Duke player to Luke Maye: “You’re not a 5 star or even a 4 star player”...— MarkJonesESPN (@MarkJonesESPN) February 21, 2019
Luke Maye: “No I’m not..but I’m killing a lot of y’all who are “
(God, I hope no Vanderbilt player said this to Grant Williams.)
Also, it’s been a bad year for the Georgia student section. First a baseball player yelled racial slurs at Justin Fields and now... this:
We’re playing baseball tonight, supposedly.
Evansville Purple Aces (1-2) at Vanderbilt Commodores (2-1)
When: 6:30 PM CT, Wednesday, February 20, 2019
Where: Hawkins Field, Nashville, Tennessee
TV: SEC Network+
Pitching Matchup: Evansville RHP Shane Gray (0-0, 0.00) vs. Vanderbilt RHP Chance Huff (1-0, 27.00)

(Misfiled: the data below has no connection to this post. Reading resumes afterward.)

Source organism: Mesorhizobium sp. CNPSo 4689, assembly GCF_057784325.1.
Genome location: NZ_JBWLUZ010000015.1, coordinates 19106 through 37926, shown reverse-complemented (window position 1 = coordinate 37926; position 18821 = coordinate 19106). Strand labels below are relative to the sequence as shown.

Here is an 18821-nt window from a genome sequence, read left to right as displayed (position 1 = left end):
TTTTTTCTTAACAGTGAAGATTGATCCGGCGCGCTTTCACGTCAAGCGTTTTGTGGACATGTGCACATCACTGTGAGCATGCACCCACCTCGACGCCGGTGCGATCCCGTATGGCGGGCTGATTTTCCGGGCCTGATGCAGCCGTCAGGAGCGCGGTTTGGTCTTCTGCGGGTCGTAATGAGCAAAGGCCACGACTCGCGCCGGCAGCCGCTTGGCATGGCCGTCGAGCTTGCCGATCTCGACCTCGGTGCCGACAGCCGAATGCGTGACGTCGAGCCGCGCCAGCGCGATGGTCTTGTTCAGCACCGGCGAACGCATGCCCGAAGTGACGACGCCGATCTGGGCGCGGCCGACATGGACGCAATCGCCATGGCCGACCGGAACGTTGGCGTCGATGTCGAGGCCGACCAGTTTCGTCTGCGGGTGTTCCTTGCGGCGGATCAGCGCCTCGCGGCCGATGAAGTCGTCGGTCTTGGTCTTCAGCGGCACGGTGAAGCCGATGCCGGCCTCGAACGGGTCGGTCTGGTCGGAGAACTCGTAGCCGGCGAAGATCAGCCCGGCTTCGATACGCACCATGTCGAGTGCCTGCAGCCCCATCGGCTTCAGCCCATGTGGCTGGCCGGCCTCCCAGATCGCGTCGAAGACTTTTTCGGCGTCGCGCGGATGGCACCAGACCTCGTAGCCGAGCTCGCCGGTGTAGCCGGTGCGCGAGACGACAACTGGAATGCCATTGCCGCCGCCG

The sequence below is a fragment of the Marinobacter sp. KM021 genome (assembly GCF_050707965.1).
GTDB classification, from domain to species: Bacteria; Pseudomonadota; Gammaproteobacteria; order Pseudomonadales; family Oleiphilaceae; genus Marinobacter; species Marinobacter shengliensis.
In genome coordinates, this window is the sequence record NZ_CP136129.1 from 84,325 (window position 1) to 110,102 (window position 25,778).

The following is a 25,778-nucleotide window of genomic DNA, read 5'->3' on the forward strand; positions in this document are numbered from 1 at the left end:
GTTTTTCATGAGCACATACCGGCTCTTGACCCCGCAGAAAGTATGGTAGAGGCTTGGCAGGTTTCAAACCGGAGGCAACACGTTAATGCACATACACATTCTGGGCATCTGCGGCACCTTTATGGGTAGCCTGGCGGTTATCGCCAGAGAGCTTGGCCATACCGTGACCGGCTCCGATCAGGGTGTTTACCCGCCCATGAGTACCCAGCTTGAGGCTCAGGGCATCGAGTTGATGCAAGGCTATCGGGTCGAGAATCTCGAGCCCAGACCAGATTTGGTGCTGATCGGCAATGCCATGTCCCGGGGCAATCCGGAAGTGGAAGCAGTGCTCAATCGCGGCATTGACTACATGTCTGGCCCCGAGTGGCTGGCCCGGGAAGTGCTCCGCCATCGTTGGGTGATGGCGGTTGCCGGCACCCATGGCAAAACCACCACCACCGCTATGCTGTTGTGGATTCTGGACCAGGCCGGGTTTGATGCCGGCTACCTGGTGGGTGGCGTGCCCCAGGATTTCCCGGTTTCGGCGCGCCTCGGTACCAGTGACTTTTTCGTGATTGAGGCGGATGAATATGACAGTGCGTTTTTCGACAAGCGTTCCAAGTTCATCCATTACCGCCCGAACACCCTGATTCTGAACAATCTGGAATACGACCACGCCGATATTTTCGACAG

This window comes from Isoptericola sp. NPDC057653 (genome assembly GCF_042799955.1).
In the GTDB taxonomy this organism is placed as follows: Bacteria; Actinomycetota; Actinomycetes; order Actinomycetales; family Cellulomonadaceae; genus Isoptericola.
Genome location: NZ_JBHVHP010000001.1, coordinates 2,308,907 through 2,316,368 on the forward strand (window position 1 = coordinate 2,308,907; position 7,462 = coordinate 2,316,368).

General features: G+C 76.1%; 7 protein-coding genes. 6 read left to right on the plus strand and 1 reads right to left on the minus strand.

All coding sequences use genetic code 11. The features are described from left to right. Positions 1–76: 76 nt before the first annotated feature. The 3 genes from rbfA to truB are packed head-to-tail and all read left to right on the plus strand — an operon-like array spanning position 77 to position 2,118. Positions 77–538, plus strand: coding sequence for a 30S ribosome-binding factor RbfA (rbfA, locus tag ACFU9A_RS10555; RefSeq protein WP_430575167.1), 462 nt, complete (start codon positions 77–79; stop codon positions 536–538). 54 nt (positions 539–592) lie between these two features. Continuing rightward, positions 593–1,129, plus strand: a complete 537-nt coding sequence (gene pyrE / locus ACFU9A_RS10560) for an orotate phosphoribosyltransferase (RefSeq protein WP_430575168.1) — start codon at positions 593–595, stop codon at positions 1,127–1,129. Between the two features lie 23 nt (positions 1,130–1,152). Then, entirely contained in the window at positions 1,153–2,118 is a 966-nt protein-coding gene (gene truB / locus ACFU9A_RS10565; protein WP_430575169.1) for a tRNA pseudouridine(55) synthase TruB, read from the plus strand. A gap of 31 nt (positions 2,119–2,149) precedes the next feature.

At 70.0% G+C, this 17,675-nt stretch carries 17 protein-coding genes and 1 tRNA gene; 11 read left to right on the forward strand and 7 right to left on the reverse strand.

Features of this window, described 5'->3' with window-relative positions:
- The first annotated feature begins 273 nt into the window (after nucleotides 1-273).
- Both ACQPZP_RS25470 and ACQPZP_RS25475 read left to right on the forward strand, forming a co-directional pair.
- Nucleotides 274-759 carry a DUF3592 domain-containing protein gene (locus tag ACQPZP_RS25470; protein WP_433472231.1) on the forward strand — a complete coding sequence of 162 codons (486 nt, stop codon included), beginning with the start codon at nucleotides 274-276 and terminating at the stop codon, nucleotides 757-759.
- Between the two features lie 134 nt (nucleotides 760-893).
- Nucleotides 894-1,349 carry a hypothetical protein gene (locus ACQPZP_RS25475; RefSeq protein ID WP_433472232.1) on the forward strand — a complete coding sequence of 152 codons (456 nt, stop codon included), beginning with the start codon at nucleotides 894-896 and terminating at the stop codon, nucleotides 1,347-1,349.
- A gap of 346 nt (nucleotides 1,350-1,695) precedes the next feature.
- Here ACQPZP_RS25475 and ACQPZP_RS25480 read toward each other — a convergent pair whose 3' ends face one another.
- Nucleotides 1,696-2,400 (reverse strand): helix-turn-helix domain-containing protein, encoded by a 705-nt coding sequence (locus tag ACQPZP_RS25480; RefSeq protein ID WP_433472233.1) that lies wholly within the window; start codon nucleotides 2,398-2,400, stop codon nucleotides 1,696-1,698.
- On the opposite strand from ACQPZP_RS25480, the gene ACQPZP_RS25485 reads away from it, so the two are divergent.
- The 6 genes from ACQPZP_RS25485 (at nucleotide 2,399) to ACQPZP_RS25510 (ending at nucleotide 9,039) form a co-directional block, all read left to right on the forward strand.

Well, supposedly we’re playing baseball tonight.
Vanderbilt’s home opener against Evansville has been pushed back from 4:30 to 6:30 due to weather.
At 2:;12 PM light rain is forming to our west. This will be the "on" portion of our "off and on" light rain this afternoon. Turning the spigot off tonight. pic.twitter.com/4FMOsuFX6X— NashSevereWx (@NashSevereWx) February 20, 2019
Vanderbilt plays the first of 15 straight home games after going 2-1 in Arizona to open the season. Freshman Chance Huff will get his first start after getting the win in relief of Drake Fellows on Friday, albeit after giving up three runs in an inning.
Evansville salvaged their season-opening series against Mercer with a 7-2 win on Sunday, though they enter with a 1-2 record.
...and if you don’t know, now you know.
Letters... we get letters... we get sacks and sacks of letters...
Question from VandyImport:
Should I be worried that we’re averaging giving up a run per inning all season to teams ranked below us?